And that, of course, brings us to those awkward current circumstances. As it has become increasingly likely the North Koreans have cracked the tasks of building a reliable intercontinental missile, a shrink-wrapped warhead, a suitable guidance system, and the shielding to protect everything on re-entry, Kim Jong-un’s increasingly bellicose accompanying rhetoric has been paralleled by some similarly bellicose rhetoric from that equally calm-headed occupant in the White House.
In the most recent cycle of reciprocal name-calling and dire threats, Kim has threatened to use his new toys on the US, and most especially, to bracket the island of Guam with missiles. That island in the western Pacific is home base to a variety of long-range US bombers, some 7,000 US military personnel, and about 160,000 residents. And, on any given day, thousands of Japanese tourists.
Meanwhile, the Trumpster has threatened – in this escalating shouting match – to deliver a reign of “fire and fury” and “real power” on North Korea. This presumably would be aimed at eliminating nuclear installations and missile sites, and implying strongly the use of nuclear weapons, if the Pyongyang regime does – or tries – anything like plunking some of its new missiles around Guam, let alone towards the continental US. (There is the “fun” fact of learning that the locution of “fire and fury” has another life in an online combat game that presidential adviser and Trump whisperer Steve Bannon had a hand in in promoting in his pre-White House life.)
Regarding Trump’s use of that rhetoric the other day, this was clearly not the product of any careful calculation and staff work on the part of the State and Defence Departments, and the National Security Council. Rather, while appearing in a media event related to discussions on the opioid epidemic ravaging communities in the midst of his working vacation at his golf club in New Jersey, this Trumpian phrasing apparently just popped out – surprising most senior advisers, security policy bureaucrats, military figures, and allies alike – not to mention observers in North Korea, Russia and China.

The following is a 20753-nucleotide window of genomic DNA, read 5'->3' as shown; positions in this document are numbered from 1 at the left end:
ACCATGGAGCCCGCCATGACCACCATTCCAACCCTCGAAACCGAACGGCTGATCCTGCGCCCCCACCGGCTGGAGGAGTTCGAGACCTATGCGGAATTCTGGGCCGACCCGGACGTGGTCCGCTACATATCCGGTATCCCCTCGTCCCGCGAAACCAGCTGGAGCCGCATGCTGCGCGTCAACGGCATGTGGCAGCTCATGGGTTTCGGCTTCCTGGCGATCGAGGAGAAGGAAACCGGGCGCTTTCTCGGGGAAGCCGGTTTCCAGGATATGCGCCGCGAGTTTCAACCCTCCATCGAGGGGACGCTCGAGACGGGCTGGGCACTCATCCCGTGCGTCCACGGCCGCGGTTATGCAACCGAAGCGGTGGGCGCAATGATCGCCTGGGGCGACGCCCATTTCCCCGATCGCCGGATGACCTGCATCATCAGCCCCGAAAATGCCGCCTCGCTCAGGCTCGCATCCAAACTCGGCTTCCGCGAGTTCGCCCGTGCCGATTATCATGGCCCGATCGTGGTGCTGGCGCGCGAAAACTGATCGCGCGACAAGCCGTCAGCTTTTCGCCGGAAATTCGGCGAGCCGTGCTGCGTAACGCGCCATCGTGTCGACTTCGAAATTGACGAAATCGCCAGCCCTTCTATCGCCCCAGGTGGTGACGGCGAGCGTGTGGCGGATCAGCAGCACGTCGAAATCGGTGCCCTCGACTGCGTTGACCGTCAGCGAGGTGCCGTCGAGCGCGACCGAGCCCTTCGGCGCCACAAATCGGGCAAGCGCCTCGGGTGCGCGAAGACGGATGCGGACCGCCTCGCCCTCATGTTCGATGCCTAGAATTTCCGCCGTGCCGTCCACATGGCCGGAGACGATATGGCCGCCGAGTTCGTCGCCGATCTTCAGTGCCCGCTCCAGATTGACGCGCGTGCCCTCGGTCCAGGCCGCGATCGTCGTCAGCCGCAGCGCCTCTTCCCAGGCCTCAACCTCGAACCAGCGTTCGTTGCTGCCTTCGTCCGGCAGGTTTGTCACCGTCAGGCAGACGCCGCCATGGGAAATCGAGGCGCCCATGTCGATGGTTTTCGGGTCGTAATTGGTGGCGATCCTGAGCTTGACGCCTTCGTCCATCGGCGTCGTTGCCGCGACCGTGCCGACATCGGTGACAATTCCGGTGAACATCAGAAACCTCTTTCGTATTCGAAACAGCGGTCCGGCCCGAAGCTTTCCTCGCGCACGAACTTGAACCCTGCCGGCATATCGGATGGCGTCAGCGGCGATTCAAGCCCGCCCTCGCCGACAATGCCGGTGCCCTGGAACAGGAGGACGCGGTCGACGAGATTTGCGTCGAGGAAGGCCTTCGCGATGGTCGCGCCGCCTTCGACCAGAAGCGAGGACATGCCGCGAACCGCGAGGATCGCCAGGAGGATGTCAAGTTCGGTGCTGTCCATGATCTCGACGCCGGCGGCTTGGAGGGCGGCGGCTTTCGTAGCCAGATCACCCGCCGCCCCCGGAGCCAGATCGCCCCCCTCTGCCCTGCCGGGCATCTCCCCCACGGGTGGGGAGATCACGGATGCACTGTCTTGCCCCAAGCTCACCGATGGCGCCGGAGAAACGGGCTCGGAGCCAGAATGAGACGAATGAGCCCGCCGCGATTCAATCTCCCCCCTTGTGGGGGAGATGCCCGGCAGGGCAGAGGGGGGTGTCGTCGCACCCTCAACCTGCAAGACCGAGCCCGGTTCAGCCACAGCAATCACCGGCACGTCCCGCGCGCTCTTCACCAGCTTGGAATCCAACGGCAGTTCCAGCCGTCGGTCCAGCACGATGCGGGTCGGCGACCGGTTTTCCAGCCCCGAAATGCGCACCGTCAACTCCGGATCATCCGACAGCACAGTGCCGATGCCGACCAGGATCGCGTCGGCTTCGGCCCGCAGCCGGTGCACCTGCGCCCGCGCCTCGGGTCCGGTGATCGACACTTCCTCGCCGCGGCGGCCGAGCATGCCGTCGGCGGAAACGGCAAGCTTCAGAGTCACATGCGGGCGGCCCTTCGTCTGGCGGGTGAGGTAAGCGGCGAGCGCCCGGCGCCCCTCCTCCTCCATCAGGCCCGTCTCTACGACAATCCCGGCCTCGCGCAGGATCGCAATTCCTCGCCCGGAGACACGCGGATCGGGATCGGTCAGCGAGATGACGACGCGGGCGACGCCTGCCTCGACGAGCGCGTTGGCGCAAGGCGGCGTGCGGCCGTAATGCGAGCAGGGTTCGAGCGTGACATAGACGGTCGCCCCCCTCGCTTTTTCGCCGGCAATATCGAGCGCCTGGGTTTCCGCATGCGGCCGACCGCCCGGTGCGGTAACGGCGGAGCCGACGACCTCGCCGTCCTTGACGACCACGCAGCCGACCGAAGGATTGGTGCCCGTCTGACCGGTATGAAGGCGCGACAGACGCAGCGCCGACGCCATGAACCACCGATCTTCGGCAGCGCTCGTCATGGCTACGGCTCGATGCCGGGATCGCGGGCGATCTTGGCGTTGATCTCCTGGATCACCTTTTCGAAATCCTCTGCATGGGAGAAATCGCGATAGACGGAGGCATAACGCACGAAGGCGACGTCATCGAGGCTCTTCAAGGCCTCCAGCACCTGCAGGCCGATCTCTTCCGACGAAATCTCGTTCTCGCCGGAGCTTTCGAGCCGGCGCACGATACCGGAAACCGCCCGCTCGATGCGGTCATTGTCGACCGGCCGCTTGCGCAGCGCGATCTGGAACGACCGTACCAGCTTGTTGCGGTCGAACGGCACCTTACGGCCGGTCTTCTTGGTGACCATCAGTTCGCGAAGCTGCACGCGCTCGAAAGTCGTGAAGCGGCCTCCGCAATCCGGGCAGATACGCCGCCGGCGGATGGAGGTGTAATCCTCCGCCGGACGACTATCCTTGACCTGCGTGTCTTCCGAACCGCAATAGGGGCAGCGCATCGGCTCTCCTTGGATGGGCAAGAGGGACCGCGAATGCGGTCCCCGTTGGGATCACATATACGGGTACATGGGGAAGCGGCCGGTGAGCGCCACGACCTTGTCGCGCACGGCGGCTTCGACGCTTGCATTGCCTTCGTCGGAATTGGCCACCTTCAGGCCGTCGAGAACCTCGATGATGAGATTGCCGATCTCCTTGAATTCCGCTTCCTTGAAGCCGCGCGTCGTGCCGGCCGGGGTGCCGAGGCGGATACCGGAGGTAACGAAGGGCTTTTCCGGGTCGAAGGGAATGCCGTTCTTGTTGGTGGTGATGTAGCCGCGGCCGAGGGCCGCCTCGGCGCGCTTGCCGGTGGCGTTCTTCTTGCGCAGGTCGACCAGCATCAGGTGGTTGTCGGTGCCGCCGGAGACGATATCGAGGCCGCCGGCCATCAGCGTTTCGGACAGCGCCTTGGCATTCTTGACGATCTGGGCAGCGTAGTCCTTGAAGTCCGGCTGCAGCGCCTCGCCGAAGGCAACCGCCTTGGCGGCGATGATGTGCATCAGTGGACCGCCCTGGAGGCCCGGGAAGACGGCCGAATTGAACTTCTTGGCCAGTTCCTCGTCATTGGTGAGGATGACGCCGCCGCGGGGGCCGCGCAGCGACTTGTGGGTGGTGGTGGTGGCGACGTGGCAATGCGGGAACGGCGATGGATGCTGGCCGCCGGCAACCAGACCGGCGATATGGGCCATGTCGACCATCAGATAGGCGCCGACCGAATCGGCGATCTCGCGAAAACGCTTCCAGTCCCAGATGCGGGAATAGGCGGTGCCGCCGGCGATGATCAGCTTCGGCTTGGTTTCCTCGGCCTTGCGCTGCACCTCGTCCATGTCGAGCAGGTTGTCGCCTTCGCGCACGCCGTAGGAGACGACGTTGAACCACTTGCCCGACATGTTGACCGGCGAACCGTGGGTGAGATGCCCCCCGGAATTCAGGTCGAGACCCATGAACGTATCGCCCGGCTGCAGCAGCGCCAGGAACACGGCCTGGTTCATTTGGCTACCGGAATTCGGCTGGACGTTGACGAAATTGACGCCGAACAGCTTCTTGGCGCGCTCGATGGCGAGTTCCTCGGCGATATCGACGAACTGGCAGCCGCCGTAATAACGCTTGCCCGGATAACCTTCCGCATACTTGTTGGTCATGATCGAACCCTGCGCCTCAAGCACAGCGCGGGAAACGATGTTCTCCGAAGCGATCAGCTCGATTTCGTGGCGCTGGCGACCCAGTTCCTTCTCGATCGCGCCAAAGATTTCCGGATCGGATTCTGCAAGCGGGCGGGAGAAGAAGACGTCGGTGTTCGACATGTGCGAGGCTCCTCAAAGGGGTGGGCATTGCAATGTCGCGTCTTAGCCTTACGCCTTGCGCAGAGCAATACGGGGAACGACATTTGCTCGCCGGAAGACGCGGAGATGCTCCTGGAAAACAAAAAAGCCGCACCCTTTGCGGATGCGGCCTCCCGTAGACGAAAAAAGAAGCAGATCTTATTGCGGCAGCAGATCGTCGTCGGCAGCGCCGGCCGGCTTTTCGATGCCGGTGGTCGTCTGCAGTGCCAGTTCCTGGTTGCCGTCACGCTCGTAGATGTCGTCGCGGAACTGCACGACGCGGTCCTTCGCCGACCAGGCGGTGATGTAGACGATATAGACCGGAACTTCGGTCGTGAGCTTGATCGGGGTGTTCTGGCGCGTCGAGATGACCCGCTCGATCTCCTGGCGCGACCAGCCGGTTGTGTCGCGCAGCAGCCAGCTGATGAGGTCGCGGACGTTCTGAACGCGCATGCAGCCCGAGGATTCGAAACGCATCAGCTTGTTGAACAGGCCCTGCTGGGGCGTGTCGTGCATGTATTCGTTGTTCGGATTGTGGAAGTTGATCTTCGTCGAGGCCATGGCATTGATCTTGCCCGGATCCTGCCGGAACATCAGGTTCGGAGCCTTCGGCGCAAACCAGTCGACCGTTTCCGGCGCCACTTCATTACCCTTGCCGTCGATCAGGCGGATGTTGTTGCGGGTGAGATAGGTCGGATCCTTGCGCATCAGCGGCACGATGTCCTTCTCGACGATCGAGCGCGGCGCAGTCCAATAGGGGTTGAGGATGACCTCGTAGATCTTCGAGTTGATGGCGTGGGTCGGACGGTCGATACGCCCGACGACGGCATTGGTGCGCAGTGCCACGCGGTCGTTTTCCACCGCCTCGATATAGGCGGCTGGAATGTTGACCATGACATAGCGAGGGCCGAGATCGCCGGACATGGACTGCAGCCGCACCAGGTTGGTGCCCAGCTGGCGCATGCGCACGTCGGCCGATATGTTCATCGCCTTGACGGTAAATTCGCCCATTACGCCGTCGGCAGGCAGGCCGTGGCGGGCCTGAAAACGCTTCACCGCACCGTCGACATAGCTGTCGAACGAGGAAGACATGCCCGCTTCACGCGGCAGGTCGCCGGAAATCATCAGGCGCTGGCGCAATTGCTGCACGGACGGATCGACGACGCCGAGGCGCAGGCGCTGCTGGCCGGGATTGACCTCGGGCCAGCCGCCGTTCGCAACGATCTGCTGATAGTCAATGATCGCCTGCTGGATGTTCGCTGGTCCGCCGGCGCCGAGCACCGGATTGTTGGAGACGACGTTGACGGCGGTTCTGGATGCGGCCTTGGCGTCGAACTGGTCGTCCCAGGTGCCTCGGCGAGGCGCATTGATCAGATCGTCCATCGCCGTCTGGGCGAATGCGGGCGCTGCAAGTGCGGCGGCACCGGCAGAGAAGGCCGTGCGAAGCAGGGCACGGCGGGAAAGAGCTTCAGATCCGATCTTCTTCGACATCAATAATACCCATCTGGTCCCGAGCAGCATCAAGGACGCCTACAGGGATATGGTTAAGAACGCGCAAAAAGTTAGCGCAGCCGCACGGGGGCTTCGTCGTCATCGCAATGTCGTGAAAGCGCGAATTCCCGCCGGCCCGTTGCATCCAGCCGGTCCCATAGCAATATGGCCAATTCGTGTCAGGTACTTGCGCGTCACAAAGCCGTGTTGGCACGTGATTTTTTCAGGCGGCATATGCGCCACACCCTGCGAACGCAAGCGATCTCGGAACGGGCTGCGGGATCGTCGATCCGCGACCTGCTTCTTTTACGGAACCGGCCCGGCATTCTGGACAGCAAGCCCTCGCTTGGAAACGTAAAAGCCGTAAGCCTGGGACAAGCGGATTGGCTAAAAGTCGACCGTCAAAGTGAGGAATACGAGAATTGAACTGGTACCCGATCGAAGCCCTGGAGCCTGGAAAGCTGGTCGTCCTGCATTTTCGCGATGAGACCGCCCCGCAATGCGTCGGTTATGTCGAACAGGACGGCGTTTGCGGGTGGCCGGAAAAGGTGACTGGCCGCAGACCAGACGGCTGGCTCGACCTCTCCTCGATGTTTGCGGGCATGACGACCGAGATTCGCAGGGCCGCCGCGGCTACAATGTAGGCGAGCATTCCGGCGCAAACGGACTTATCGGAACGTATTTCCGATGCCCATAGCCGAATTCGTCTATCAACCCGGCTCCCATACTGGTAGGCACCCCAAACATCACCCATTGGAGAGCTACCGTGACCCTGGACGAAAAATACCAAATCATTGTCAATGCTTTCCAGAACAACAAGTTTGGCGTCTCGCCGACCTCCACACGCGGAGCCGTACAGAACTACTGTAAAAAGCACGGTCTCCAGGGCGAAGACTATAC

Some American officials – as with Secretary of State Rex Tillerson during his return from an Asian leaders meeting in Manila and some time in Bangkok – have been forced to try to tamp down the rhetorical excess, telling reporters Americans can still sleep easily, not to worry, no problem, it’s just a little over-the-top language. And all this has come just as the US had actually achieved a notable diplomatic success in getting the UN Security Council to agree unanimously – 15-0 – on a rebuke of North Korea and the imposition of further economic sanctions. The Russians and Chinese seem to be saying that the trash talk should be at an end and the real negotiations must begin – and China even pledged to cut back on North Korean imports in accord with the UN decision.